It has been extremely disappointing to witness the manner in which education, especially in the public sector, has been reduced to a joke. If anything, we should be weeping for our future generations. According to the 2011/2012 World Competitiveness Report* South Africa ranked at 127th in terms of its quality of primary education, 133rd for the quality of its education system, and 138th for the quality of Maths and Science education. In 2011, Basic Education minister Angie Motshekga and the class of 2010 matriculants celebrated 67.8% national pass rate** after reducing the pass percentage mark significantly. As a consequence we witnessed unusually long queues for admission snaking along corridors and gates of institutions of higher learning two years in a row.
Then there is the deepening crisis in the state of education in the Eastern Cape where the laying off of a crucial workforce of teachers and mud schools are only a tip of the iceberg. Recently the textbook saga in Limpopo took centre stage; interestingly the only individual vindicated of incompetence by the president was the minister of Basic Education. Needless to say, rights group Section 27 discovered that the department was in contravention of a court order as many more children are still without essential textbooks.
***In Northern Cape, a reported forty schools were forced shut by civilians (including parents) demanding service delivery.**** In recent months there have been proposed amendments to the Child Act (no. 38 of 2005) to allow children as young as twelve to have termination of pregnancy and access to contraception without parental consent. The amendments will apparently make provision for sexually abused children and those involved in inter-generational relationships, but nonetheless inclusive of those who aren’t.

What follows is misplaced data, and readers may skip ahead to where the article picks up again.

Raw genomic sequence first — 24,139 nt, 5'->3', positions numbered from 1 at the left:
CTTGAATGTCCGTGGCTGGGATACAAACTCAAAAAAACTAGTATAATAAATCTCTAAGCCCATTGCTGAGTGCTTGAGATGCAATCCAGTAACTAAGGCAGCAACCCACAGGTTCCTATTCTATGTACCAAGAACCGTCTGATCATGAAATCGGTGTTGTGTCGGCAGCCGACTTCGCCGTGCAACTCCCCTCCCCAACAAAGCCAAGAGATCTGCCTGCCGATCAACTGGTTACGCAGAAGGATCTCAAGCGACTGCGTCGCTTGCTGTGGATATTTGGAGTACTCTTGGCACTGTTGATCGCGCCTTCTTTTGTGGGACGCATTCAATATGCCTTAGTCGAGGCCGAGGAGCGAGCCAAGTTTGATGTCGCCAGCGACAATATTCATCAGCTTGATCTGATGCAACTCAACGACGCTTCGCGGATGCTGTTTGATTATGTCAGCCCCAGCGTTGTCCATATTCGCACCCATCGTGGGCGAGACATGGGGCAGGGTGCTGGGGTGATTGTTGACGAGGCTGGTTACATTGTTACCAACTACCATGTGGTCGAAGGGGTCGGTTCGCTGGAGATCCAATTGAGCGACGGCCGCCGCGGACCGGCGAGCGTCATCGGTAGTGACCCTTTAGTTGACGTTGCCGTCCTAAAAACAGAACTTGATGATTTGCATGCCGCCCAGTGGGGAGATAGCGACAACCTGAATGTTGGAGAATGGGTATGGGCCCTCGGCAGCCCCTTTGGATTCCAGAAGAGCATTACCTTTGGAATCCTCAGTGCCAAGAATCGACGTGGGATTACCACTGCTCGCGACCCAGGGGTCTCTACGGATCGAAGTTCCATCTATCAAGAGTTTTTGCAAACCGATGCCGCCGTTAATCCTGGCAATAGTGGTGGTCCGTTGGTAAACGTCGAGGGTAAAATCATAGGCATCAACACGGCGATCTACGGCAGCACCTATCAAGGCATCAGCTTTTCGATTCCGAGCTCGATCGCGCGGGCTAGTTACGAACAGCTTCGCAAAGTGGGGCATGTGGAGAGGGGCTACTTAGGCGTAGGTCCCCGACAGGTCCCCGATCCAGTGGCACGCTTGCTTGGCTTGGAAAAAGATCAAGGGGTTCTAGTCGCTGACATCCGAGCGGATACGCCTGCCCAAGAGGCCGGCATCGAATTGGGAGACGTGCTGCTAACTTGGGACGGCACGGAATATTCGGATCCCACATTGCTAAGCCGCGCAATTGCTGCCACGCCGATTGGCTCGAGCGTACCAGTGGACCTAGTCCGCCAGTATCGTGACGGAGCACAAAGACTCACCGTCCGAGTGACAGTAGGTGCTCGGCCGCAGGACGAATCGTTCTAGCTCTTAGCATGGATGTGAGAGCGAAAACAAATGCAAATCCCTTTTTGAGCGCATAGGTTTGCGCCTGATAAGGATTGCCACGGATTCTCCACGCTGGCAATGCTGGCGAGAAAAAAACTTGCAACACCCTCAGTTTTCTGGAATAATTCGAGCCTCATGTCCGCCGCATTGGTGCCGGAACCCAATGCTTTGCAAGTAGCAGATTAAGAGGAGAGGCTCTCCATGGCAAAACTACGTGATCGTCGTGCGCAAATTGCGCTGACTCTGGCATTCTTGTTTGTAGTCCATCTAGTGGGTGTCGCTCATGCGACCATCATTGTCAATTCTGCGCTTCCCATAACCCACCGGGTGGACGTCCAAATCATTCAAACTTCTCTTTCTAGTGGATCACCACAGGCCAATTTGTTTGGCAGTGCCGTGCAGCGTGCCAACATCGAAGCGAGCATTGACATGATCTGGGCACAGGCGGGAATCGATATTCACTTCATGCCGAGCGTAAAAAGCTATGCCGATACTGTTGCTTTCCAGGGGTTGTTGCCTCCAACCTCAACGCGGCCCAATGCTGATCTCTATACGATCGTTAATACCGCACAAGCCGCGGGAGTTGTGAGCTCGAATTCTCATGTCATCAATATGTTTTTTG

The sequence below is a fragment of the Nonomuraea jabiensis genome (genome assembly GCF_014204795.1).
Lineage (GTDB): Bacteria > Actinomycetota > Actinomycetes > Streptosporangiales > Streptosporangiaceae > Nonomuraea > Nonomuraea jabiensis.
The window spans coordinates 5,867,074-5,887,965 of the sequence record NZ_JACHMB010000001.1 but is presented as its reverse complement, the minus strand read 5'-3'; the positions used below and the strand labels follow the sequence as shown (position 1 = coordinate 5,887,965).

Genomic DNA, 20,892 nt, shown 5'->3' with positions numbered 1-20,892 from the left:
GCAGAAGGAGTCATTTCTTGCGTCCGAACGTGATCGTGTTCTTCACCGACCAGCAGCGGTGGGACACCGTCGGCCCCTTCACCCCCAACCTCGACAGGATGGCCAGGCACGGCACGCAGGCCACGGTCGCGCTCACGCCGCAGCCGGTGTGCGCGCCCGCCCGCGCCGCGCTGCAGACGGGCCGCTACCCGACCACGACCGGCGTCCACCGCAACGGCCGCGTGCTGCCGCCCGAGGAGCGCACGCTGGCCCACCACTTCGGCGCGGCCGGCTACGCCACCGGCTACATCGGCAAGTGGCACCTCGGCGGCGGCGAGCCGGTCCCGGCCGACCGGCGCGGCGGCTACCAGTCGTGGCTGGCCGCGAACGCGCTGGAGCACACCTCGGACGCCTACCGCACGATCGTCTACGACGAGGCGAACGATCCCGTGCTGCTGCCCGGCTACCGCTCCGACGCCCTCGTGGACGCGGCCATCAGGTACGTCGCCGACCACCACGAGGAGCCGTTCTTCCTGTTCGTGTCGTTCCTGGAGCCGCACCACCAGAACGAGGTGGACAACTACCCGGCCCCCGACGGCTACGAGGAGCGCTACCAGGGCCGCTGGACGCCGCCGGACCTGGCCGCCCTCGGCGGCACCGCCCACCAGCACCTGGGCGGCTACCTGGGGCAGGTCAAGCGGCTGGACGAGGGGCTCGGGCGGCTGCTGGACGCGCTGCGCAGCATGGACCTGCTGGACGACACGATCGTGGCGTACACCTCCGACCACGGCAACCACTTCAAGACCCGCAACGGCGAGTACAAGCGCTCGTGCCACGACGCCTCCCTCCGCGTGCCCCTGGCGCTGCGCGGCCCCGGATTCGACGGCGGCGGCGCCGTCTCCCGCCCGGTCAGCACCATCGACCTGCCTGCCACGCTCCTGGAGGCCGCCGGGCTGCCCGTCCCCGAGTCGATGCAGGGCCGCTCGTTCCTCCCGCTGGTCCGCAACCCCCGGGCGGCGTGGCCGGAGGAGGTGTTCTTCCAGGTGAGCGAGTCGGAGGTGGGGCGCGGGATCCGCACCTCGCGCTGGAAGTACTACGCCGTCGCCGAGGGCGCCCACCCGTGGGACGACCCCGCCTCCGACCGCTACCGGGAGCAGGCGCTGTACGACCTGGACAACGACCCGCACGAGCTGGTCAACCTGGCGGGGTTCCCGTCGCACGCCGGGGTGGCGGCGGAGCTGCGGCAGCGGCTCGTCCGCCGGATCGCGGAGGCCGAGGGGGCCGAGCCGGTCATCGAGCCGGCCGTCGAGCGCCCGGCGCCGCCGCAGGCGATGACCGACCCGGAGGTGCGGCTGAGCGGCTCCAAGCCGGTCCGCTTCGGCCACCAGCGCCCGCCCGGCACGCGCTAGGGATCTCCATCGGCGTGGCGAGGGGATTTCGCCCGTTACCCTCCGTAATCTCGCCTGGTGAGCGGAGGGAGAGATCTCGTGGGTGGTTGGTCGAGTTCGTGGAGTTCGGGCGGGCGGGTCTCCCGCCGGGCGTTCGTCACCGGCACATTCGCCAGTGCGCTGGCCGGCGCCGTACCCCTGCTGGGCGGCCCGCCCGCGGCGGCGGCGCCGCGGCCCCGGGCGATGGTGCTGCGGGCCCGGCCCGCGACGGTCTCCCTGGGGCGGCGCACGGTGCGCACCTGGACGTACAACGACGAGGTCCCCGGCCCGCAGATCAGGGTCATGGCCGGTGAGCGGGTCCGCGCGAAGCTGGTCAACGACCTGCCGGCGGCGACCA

To aggravate matters there is a push by child rights organisations and government to have spanking (read: corporal punishment) banned from homes. Campaigners supporting this bid “believe this will have major bearing on the rights of children and how they are raised.”***** Respect for education as a vital tool for the emancipation and empowerment of the majority of our people has completely waned. It has been replaced by concealed dissuasion for excellence as a standard, by denialism and indifference. Which tool can be better than education to a tween involved with a sugar daddy?
Which tool can a parent equip a child with in the face of irresponsible leadership and socio-economic challenges? We are failing our country’s children by denying them quality education in a system that is affordable and accommodating. We are failing our future generations by denying them challenges in life, by making them complacent and lazy thinkers (and by implementing fucked up policy, yes I’m angry!). We are failing children by stripping them of their moral core and innocence. Most importantly, we are failing them by not allowing them to just be… children.
*http://www.stanlib.com/EconomicFocus/Pages/SouthAfricaranked50thinthe20112012WorldCompetitivenessReport.aspx ** http://www.news24.com/SouthAfrica/News/2010-matric-pass-rate-678-20110106 *** http://mg.co.za/2012-09-06-section-27-take-angie-to-court-again **** (Govender, S. “New bid to have spanking banned”, 12 Jan 2012. Times Live) ***** (Dlodlo, C. “Parents refuse to end protests”, 09 Sept 2012, City Press)